A Conversation with Writer and Indie Comix Legend JAN STRNAD - Part One
Cereal At Midnight: Jan, you've had an incredibly prolific career in multiple mediums. Beginning with your contributions to nascent comics fan publications at a time when comic book enthusiasts were only just beginning to organize as the subculture that we now know today, you have been at the forefront of fandom for decades. From multiple underground and independent characters and publications with Richard Corben to celebrated projects at Marvel, DC, and Dark Horse, to your contributions to the Star Wars galaxy and even your work on television screens with Disney animation, your stories have fired the imagination of millions. What were the stories that inspired you to pick up a pen for your own horror, science fiction, and comic book tales? Do those early inspirations still inspire you today? If not, what does?
Jan Strnad: Let me tell you about “inspiration.”
I was a puny kid. Did you ever line up in gym glass by height? I was the kid second from the end, the short end. No athletic ability at all except that I could climb the rope and catch a softball. Couldn’t throw for shit, or bat, or shoot, or run. Climb the rope, catch a softball－that was my repertoire of athletic skills.
So, yeah, I played softball and football with the neighbor kids, but I didn’t like it much because I sucked at everything.
Then there was music. My dad was a musician, played drums and guitar in a band, was on the radio, met my mom at a dance. You’d think that a few of his musical genes would’ve wandered over into his son, but they didn’t, not a one. Mom and Dad shoved one instrument after another at me hoping that I’d display some sliver of talent. Piano, saxophone, cornet－foreign objects to me. I was like Virgil Starkwell in Woody Allen’s Take the Money and Run, who played cello in a marching band. His cello teacher said, “He had no conception of the instrument. He was blowing into it.”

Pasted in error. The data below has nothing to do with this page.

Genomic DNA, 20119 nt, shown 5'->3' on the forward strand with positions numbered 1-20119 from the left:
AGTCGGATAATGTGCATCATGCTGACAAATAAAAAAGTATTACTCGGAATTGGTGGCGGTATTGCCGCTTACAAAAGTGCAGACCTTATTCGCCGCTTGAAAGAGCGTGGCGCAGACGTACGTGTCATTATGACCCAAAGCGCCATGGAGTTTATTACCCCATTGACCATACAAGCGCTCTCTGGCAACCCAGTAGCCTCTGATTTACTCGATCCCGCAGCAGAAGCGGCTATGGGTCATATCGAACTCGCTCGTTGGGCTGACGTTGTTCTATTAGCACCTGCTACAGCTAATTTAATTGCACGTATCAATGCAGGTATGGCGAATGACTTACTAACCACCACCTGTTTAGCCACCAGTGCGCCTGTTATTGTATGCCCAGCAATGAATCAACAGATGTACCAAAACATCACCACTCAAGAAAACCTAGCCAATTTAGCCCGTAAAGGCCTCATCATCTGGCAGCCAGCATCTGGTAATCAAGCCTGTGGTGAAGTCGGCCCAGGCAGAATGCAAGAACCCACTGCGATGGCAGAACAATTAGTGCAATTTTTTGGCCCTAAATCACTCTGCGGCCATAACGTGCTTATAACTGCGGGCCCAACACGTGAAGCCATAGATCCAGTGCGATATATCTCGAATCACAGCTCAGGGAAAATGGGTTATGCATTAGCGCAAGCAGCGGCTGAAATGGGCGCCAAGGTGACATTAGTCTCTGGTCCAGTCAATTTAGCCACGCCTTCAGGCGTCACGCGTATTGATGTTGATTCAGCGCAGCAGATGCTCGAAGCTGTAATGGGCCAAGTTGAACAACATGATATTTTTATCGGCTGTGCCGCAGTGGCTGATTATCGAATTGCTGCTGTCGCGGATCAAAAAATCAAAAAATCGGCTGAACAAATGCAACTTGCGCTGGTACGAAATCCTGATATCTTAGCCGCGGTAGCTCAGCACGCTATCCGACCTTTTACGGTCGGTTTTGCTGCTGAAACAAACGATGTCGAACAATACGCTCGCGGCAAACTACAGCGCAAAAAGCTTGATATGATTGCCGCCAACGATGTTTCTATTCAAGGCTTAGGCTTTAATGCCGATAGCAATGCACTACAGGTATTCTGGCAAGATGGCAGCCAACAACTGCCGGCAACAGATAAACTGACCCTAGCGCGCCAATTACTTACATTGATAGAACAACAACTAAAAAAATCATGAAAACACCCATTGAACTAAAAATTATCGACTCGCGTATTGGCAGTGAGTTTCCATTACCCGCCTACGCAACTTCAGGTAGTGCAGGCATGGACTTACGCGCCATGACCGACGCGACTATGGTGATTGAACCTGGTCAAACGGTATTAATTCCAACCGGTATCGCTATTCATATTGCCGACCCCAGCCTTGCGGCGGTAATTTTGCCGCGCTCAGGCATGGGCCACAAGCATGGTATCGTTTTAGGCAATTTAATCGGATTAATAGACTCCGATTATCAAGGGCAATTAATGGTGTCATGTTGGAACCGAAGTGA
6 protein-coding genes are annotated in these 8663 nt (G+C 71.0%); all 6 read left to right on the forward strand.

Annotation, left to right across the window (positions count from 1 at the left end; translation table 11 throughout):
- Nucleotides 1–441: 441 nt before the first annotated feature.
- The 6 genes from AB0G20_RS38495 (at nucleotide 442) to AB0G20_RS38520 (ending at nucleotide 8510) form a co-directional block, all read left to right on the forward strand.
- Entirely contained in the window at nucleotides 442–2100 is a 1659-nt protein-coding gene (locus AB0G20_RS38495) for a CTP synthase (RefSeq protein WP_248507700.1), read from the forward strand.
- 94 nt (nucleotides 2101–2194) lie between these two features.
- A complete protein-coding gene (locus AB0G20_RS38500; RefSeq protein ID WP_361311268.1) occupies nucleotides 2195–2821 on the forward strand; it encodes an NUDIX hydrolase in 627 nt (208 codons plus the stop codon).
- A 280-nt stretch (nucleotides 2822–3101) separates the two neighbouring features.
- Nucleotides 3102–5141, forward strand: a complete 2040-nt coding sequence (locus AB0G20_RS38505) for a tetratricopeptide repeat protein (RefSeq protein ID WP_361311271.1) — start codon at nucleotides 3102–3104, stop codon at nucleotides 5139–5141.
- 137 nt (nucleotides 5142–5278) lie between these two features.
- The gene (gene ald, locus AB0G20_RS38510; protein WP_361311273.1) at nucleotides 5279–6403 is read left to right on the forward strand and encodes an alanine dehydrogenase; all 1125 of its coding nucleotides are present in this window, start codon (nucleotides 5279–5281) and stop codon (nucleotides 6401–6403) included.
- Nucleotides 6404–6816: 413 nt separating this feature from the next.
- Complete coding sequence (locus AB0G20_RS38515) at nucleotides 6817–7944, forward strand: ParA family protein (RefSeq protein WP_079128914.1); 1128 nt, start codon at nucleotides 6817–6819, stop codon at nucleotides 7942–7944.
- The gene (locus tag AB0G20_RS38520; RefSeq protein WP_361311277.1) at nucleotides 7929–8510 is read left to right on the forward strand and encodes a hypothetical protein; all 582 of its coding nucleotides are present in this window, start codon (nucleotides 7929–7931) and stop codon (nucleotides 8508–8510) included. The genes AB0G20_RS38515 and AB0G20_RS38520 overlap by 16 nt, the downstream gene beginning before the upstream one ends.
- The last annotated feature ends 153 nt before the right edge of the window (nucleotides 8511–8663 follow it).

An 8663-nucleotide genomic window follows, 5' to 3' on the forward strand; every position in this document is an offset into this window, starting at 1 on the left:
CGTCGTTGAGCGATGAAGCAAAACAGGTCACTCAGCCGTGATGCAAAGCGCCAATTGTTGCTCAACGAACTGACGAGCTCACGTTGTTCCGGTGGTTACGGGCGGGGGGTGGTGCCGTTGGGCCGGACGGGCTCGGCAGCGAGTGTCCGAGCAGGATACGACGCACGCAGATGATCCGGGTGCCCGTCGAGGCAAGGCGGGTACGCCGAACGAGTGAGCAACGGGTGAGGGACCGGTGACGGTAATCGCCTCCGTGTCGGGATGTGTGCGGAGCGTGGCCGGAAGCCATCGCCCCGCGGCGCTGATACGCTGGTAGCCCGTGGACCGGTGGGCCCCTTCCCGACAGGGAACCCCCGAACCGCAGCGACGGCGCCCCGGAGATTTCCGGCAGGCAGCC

What I was good at was reading. We had reading groups in grade school back then. I was always in the best group. When we read books aloud as a class, listening to the slow readers read was sheer torture for me. I’d get into trouble for reading ahead to myself. Then when the teacher called on me to read aloud I wouldn’t know where the class was in the book.
My mom probably read to me as a child but I don’t remember that really. We--my older sister and --had the usual Little Golden Books. I was a critic even as a kid. Hated The Pokey Little Puppy, the bestselling hardcover children’s book of all time in the USA. By being poky and coming home late, he avoided the punishments his siblings suffered and got all the food. What kind of stupid moral is that? Even as a kid I knew how bass-ackward that story was. But you see, already I was out of step with the mass public who love that book. I’ve always been a little out of step.
What I did love was comic books. I began with the Harvey comics: Casper the Friendly Ghost, Hot Stuff the Little Devil, Richie Rich. Then I started reading the DC books: Superboy was a favorite, and all of the DC super-heroes. I liked the s-f Classics Illustrated--War of the Worlds, The Invisible Man, Frankenstein. I devoured the Marvel monster books. Loved American Comics Group’s Forbidden Worlds and Herbie. I read the Archie comics, though I always thought Archie was a dunce for not going for Betty and I could never see what she saw in him. And that crosshatched hair baffled me－what was that supposed to be? I’ve never figured that out.
Then when I was ten or eleven, Fantastic Four #1 came out. All the white on the cover hit me like a nuclear flash. Then came Spider-Man and Doctor Strange. That was it. I was a Marvel Maniac.